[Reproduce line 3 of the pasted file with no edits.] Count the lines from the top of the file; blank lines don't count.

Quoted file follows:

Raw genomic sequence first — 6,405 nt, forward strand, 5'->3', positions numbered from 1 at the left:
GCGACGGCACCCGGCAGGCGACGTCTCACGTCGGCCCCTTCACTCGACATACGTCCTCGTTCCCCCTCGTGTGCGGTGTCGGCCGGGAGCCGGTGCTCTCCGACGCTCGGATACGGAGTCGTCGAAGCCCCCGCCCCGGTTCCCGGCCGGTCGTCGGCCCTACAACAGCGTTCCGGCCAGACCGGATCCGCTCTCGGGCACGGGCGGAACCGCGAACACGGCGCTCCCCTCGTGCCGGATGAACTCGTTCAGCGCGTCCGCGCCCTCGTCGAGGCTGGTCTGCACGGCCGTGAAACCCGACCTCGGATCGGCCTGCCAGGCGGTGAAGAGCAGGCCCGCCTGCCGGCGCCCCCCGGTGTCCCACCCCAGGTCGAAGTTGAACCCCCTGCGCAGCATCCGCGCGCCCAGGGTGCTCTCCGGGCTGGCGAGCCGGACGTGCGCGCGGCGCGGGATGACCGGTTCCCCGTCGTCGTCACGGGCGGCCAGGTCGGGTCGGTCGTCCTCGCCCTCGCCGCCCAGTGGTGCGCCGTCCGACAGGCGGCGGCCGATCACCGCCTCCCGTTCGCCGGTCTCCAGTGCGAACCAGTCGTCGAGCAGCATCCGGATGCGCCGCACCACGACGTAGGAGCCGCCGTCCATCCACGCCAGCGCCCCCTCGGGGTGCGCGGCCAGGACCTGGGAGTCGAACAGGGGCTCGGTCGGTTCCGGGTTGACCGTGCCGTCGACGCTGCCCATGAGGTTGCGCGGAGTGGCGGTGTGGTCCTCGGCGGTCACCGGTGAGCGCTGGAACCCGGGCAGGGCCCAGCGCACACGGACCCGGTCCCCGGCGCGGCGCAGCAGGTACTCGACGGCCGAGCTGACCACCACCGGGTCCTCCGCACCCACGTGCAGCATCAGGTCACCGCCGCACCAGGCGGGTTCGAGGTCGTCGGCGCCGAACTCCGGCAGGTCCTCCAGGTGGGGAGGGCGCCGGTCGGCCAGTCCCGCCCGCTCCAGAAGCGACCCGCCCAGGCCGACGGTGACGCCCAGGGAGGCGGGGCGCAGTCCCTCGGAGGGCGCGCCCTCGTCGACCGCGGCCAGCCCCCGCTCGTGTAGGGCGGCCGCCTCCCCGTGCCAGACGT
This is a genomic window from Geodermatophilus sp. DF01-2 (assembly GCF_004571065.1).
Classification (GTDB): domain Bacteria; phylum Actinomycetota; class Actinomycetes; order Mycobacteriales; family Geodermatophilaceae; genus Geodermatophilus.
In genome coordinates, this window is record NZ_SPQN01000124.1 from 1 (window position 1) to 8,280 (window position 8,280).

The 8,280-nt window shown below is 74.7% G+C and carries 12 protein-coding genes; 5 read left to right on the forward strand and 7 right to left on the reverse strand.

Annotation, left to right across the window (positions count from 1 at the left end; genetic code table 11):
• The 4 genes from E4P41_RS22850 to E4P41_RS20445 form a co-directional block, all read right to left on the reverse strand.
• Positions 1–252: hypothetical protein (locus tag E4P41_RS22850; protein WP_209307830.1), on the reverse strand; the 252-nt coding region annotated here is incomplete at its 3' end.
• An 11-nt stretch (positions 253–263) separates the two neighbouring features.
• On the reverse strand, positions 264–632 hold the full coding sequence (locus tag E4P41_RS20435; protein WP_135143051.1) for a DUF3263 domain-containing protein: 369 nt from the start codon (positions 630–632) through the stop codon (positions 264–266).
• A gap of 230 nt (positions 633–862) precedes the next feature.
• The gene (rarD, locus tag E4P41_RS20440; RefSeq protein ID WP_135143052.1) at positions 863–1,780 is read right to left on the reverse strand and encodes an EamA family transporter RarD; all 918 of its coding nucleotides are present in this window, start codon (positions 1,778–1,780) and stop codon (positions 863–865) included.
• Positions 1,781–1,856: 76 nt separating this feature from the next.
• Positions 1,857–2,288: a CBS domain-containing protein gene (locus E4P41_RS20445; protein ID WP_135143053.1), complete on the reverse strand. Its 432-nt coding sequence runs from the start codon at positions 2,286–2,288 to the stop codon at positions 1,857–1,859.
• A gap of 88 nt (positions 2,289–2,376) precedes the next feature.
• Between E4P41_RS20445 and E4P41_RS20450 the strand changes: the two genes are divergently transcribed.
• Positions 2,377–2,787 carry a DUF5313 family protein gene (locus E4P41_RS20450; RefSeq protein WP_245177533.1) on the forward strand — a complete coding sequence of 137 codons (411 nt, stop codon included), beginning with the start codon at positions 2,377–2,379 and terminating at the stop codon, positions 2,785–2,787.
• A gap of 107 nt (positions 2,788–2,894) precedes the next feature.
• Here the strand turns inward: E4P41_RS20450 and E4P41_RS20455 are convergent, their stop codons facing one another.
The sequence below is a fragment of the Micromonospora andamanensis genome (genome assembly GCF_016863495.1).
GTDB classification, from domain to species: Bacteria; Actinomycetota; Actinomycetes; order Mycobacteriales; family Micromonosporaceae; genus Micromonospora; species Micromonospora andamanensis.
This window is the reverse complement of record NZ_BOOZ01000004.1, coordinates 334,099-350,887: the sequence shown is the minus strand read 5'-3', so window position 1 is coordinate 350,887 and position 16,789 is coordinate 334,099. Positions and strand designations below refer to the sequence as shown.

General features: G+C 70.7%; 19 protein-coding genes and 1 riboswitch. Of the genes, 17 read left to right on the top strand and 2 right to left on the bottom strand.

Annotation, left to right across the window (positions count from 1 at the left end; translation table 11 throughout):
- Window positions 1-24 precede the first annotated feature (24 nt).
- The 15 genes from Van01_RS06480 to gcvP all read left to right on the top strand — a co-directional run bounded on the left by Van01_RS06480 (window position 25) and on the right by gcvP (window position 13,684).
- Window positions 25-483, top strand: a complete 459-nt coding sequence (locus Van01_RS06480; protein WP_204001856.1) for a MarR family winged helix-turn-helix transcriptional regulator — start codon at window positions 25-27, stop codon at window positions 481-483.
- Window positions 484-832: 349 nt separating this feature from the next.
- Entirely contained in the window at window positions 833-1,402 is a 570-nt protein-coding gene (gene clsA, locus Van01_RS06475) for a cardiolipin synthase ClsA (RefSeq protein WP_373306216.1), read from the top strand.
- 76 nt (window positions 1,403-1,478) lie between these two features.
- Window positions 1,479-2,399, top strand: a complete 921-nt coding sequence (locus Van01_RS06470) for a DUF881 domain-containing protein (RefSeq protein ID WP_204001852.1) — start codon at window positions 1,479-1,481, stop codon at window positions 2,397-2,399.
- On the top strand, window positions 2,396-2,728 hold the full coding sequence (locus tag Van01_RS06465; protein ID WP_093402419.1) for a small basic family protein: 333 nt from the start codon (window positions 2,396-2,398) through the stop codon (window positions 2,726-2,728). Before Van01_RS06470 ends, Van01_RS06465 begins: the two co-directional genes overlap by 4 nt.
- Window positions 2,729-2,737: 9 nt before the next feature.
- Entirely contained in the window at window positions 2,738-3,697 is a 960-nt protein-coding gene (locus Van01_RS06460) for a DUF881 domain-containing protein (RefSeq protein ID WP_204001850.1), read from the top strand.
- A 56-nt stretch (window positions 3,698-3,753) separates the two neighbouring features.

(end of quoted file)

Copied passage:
This is a genomic window from Geodermatophilus sp. DF01-2 (assembly GCF_004571065.1).